After years of research and development you finally have a prototype for an innovative technology that will make a difference in the market, but you still need resources to get it ready for commercialisation. Getting private funding for your ground-breaking innovation can be a challenging path, especially for deep-tech products and services. Most private investors will only commit money if you already have some market traction, a particularly difficult task for capital-intensive research-driven innovations. Before reaching the market, science-based companies need important investments. The idea of bootstrapping an MVP (Minimum Viable Product) is not usually feasible in the science domain.
Innovation grants such as the ones provided by the European Union to small and medium-sized enterprises (SMEs) for tech projects are a wonderful instrument to fund the gap between the research space and the market. In this article, you can find more information about the different options. However, the most attractive grant, the EIC Accelerator (part of Horizon Europe programme) is extremely competitive and a careful pre-assessment is needed before embarking in such a challenging attempt.
In this article, we present an initial list of issues to assess to confirm if your project or start-up can be the right candidate for the EIC Accelerator. Three elements must be assessed and elaborated: Product, Go-to-Market Strategy and Execution.
The product: Do you have a disruptive technology?
Although a wide and shabby term, disruptiveness is a meaningful concept referring to the potential to create new markets or obtain a relevant market share in an existing market. Very few technologies can be described as disruptive or, using another similar world, “game-changing”. An assessment of the TRL (Technology Readiness Level) is needed, as typically a TRL-5 or 6 is required, which corresponds to a tested prototype. Competition is fierce and most competitors will be able to showcase solid prototypes or even earlier product versions to attract investment and funding. Let us be clear: you will find it extremely difficult to obtain funding if you just have a PowerPoint or paper! On top of this, Intellectual Property (eg. patents) obviously plays an important competitive advantage.
The market: Have you defined a solid go-to-market strategy?
Innovation is about satisfying needs and delivering benefits.
A GTM strategy is particularly challenging for science-based companies as many spin-offs are actually more the result of a technology push rather than a market pull. Finding the right market, segment and sales channels can be indeed tough. Something important to understand is that a competitive funding proposal – or business plan – cannot be a theoretical exercise but rather the result of a profound market assessment, necessarily derived from the real interaction with customers, users and other industry stakeholders.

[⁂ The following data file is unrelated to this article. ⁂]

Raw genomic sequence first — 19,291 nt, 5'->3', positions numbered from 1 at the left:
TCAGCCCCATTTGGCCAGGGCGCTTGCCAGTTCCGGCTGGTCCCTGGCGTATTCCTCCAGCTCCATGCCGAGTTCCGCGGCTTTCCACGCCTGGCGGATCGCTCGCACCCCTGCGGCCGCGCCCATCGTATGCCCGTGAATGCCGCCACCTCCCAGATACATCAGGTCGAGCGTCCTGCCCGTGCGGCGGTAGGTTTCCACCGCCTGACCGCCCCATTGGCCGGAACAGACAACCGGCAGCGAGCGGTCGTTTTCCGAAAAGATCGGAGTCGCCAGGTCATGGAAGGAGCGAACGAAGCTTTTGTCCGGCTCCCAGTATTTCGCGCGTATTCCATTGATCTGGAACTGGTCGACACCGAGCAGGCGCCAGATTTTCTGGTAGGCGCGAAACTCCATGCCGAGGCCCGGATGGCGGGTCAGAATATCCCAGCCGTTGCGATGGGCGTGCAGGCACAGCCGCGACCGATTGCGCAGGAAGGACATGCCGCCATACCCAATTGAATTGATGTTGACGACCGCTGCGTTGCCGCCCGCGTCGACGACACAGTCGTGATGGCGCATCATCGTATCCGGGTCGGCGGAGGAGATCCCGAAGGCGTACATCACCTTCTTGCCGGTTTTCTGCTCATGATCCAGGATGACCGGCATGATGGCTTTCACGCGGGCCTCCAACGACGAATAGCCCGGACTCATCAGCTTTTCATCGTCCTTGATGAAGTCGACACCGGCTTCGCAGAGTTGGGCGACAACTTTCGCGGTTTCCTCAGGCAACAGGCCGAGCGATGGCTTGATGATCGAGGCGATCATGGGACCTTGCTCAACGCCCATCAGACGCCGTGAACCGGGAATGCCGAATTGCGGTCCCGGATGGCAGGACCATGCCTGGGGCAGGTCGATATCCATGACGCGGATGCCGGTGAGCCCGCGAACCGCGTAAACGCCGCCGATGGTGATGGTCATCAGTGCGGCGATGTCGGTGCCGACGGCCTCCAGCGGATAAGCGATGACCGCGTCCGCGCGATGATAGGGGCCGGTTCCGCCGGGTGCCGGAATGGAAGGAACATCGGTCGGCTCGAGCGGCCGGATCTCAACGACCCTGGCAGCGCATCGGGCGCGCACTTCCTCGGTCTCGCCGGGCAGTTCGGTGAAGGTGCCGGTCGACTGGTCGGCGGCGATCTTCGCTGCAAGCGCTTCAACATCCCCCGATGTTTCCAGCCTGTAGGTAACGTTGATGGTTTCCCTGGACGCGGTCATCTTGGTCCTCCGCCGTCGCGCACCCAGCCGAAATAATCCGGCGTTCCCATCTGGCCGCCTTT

The impact of the project is of particular relevance to the European Commission not only with regards to economic or commercial aspects but also to societal, environmental, technical, educational, or scientific aspects. An important factor to be successful with EU funding is to be in line with the EU agenda.
Execution: What will you do with the money? Execution is king.
There are two key elements for effective execution: a strong and committed team and a solid plan. It is important that the team is diverse in skills, profiles and gender. It must include commercial and technical capacities and, very importantly, operational expertise in the sector.
Then, a very detailed work plan is necessary. In addition to saving a lot of time and resources, organized plans show a more structured and consolidated project that will attract the attention of evaluators and, eventually, potential investors. It’s really striking to see so many startups with very diffused execution plans.
The best way to build an attractive work plan is to identify the technological and marketing actions needed to market the product and assign them defined objectives. It is important that each objective is accompanied by deadlines and metrics. A starting point could be the key performance indicators (KPIs) that are specific to your business or area of interest.
To complement and monitor the progress, the work packages must be accompanied by deliverables and milestones. The achievement of milestones and production of deliverables is a powerful mechanism that shows the progress of your project plan. An added benefit is that they help motivate and align your team, because everyone can see the progress and assess priorities. They are also useful for monitoring deadlines and recognising potential project bottlenecks. To present the work packages, the interrelation between them and give an approximate time to the market, a detailed Gantt chart should be put in place.
Don’t let your idea become one of the many that never make it. Putting in a little bit of effort and resources up front can turn your idea into a funded project that delivers benefits and outcomes to you and your community.